One of the big lessons that we've learned in the last ten years is that even little pieces of once disparate data, gathered in a single location, can yield startling truths. With Facebook, that lesson crystallized with the introduction of its Graph Search feature in 2013, when the online world realized – to its horror – that the feature could be used to uncover embarrassing details that were hiding in plain sight, or exploit their social graph for laughs ("Mothers of Jews who like Bacon" was an oft-cited Facebook Graph search). Graph Search was dismissed as "humorless, creepy and doomed to disappoint." But, in one form or another, it's with us still.
These days, its not just our personal lives that are laid open to the ravages of search spiders and Google dorking. With the growing popularity of shared code repositories like GitHub, all the world's source code has suddenly become fodder for the clever and curious. Call it "GitHub dorking."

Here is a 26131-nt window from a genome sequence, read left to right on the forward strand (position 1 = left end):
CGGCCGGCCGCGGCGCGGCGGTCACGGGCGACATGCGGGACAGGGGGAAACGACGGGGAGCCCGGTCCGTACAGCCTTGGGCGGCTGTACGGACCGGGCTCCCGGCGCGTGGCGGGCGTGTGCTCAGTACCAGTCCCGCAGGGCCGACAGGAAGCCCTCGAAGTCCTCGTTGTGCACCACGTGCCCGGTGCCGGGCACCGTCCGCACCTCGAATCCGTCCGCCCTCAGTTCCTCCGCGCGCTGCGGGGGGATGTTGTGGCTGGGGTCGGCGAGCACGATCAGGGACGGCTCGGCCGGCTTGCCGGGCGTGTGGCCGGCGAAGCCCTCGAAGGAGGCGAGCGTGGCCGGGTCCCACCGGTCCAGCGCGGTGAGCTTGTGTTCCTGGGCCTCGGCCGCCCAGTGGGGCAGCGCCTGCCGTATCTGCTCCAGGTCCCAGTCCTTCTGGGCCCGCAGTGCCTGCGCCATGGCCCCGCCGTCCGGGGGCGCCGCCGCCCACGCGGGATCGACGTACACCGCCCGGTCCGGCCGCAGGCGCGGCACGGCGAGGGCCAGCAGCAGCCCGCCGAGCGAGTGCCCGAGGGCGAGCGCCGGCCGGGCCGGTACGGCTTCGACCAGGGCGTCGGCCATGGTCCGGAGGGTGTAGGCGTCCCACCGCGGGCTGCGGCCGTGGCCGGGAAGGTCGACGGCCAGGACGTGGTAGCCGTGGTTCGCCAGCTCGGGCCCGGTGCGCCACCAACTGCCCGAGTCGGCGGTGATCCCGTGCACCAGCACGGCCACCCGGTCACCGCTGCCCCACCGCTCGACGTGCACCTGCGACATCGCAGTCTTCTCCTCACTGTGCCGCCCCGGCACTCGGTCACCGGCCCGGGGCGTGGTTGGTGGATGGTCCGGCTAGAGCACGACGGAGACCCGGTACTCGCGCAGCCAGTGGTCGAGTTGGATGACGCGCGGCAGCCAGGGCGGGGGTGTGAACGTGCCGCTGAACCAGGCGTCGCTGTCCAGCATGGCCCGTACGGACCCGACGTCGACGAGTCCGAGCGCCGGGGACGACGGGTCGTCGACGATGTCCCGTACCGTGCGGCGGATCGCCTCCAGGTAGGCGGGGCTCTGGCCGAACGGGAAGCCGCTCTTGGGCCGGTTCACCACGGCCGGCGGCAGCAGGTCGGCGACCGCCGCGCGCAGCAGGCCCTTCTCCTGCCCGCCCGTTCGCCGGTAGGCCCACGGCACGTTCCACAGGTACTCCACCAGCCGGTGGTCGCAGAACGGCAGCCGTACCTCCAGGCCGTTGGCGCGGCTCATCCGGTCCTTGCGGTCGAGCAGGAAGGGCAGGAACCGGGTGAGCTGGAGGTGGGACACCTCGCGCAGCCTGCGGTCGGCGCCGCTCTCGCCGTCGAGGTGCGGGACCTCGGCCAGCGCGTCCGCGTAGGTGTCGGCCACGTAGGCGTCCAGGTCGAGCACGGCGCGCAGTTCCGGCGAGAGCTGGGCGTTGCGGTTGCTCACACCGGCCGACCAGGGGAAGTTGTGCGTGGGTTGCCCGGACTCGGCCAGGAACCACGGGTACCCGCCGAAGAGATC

Consider the recent article in these pages noting the prevalence of the string "ugly hack" in GitHub repositories. The article, by ITworld's Phil Johnson, notes that references to the term "ugly hack" were far more common in source code repositories written in the C programming language than any other programming language – and by a large margin. The message: C code is the king when it comes to "down and dirty code fixes."
An unspoken corollary is that GitHub beats a handy and easily followed path to examples of messy and possibly vulnerable code in a wide range of applications – many of them obscure and without value, some of them not.